Protein structures have been discovered that may have given rise to life on Earth
The question of the origin of life on Earth has not yet been fully answered, but science is getting closer and closer to the answer; New research has revealed the structures of proteins that may have produced life.
The authors of the new study decided to start with the premise that the form of life known to us depends on the collection and use of energy. In the ancient Earth’s primitive “sauce”, this energy was most likely to come either from the sky, in the form of solar radiation, or from the depths of the earth itself, in the form of heat emanating from hydrothermal vents at the bottom of the ancient seas.
Using this energy at the molecular level means transferring electrons, a fundamental chemical process that involves moving electrons from one atom to another. Electron transfer is a key part of oxidation-reduction reactions that are vital to some of the basic functions of life.
Since metals are the best elements for electron transfer, and complex molecules known as proteins control most biological processes, scientists have decided to combine the two to find proteins that bind to metals.
A methodical, computational approach was used to compare metal-finding proteins and to identify some common characteristics that matched all of them – regardless of the functionality of the protein, the metal to which it is attached, or the organism involved.
“We have seen that the nuclei that bind existing proteins to metals are really similar regardless of whether the proteins themselves are similar. We have also seen that these nuclei connecting to metal are often composed of repetitive substructures, similar to Lego blocks. “Interestingly, we also found these blocks in other regions of the protein, not just metal-bound nuclei and many other proteins that we did not consider in our study,” said Jana Bromberg, a microbiologist at Rutgers University.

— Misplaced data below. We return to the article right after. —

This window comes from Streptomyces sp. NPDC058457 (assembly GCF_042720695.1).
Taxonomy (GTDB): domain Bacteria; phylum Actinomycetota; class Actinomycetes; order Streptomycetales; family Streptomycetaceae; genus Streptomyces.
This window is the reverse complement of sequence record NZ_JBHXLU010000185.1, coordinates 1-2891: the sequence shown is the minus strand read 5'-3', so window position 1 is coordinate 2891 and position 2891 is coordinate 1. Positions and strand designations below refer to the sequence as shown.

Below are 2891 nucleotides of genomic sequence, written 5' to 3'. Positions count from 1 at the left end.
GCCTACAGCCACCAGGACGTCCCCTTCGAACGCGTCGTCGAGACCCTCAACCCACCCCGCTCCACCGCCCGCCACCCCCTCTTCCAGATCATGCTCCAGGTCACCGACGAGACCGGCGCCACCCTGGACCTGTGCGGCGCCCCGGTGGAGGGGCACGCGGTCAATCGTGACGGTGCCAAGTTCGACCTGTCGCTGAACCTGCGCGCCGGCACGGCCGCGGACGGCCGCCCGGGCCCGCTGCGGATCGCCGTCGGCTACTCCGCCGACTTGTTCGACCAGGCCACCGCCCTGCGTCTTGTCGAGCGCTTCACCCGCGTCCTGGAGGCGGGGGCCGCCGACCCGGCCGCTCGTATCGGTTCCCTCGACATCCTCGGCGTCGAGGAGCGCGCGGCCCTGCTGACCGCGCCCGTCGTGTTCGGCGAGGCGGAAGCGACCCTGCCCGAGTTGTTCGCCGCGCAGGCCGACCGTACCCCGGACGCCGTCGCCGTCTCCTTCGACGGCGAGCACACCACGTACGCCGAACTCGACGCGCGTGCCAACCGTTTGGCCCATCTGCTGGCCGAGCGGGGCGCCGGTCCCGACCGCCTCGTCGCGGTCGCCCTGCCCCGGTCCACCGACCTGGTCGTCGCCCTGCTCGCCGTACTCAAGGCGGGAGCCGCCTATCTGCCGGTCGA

The researchers suggested that these common features may well have been present and worked in even the earliest proteins, changing over time and becoming what they are today, but retaining some common structures.
The assumption is that the soluble metals in the archaic ocean that covered the Earth thousands of millions of years ago could be used for the movements of electrons needed to transmit energy and, in turn, for biological life.
“Our observations indicate that rearrangements of these small building blocks may have had one or more common ancestors and produced a number of proteins and their functions that are currently available; “Or life as we know it,” said Bromberg.
In particular, a team of researchers has been able to detect evolutions in the folds of proteins – the forms that proteins take when they become biologically active – that can produce proteins known to us today, much like a molecular tree project.
The research also concludes that biologically functional peptides, or smaller versions of proteins, may have preceded the earliest proteins in time, which are 3.8 billion years old. All this further fills our notion of the origin of life.
As always, any analysis of the origins of life on Earth can be important in finding life on other planets, where life may have begun and evolved in similar biological ways.
“We know very little about the origin of life on this planet, and our research contributes to a better understanding of the hitherto unexplained. “This explanation could also contribute to the search for life on other planets and planetary bodies.”